Intel has developed two new tablets designed specifically for classroom use. The pair of Android devices are powered by the company’s Atom processor and are relatively low-end. Oddly, the battery life of these devices is quite bad, even on paper, so we imagine they’re going to be super affordable for school districts.
The smaller – and likely cheaper – 7-inch model comes equipped with a 1.2GHz Atom Z2420 processor, 1GB of RAM, a 1024 x 600-pixel display, 8GB of storage, built in speaker and mic, front and rear cameras and a non-removable eight-hour battery. Meanwhile, the 10.1-inch tablet packs in 16GB of storage but only promises 6.5 hours of battery life, a 1.6GHz Atom Z2460 processor, 1GB of RAM, a 1280 x 800-pixel display, front and rear cameras, built-in speaker and microphone, and a stylus. Both tablets also ship with Intel’s education software.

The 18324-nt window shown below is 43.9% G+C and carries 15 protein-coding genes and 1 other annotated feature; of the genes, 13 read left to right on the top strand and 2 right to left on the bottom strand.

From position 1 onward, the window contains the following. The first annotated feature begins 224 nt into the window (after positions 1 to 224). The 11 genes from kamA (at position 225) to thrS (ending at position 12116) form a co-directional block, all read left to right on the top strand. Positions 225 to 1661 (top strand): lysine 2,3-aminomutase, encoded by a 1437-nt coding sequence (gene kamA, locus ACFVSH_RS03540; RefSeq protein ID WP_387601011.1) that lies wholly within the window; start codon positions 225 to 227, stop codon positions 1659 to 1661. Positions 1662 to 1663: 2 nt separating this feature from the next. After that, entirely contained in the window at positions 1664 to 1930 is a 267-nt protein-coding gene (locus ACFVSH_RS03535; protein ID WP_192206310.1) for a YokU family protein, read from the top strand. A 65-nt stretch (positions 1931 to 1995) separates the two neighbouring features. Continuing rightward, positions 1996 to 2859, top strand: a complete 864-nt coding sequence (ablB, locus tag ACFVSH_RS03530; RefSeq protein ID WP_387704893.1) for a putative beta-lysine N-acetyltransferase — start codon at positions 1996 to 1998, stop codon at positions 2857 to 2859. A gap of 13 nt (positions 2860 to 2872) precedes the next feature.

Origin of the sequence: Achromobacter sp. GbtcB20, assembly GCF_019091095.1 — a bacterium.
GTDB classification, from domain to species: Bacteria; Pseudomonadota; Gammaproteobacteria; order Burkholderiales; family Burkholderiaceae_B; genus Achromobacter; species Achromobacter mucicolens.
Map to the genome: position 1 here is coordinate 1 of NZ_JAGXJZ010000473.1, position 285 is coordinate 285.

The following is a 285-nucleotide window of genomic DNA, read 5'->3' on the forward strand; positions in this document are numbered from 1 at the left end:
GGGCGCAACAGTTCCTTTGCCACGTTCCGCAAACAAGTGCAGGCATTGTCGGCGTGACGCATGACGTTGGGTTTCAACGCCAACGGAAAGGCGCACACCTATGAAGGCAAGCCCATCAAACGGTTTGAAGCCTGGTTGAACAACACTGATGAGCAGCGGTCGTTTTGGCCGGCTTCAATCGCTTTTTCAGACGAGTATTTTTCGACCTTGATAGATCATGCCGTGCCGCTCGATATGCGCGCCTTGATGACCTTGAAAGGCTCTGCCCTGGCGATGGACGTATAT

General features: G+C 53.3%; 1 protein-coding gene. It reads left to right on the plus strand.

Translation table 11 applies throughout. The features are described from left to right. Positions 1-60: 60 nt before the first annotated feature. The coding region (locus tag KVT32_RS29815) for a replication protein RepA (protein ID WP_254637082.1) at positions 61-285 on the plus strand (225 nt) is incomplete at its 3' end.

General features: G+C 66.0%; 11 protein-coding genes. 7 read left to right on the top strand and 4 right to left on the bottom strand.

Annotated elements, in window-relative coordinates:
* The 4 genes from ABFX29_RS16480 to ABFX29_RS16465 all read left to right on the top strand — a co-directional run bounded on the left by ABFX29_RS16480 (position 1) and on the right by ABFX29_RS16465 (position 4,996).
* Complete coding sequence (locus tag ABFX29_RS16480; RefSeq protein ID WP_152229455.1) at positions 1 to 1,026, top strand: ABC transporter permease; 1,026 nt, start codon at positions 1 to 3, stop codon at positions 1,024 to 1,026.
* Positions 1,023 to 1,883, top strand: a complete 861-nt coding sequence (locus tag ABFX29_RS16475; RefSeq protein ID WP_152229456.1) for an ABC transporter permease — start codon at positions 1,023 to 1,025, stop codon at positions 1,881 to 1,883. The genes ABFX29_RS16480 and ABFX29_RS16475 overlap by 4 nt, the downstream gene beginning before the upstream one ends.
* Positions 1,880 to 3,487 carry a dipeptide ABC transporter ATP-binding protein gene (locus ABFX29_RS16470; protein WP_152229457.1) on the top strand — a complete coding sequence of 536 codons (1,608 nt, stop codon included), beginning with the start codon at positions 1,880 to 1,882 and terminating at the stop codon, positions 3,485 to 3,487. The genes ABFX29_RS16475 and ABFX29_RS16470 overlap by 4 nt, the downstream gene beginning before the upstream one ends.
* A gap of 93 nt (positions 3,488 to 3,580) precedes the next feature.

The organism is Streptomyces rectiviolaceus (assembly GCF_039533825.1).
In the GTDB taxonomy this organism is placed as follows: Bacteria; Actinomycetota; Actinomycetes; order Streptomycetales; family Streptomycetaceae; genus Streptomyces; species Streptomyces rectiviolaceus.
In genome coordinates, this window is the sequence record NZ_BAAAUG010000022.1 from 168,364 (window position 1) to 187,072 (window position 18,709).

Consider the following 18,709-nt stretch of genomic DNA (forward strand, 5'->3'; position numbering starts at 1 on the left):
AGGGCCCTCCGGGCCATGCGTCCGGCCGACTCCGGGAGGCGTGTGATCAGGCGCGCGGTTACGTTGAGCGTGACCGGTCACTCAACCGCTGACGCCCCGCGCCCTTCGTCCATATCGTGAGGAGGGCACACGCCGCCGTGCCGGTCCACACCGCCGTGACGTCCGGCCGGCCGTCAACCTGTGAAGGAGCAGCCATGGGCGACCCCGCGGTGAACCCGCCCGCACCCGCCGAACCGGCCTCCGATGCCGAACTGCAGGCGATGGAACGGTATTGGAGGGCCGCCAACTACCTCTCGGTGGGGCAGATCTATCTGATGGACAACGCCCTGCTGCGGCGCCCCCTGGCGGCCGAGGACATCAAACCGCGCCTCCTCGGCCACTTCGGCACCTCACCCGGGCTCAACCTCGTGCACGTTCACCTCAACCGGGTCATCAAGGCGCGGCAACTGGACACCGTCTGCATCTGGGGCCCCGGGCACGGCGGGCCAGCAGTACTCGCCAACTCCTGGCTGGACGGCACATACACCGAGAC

Intel’s recent announcement shows how the company is trying to carve at a share of the education market as more and more classrooms choose lightweight tablets over heavy textbooks. The Los Angeles school board recently voted to supply its 640,000 students with new iPads by the end of 2014. Microsoft has also targeted schools, offering bulk orders for the Surface RT at a considerable discount.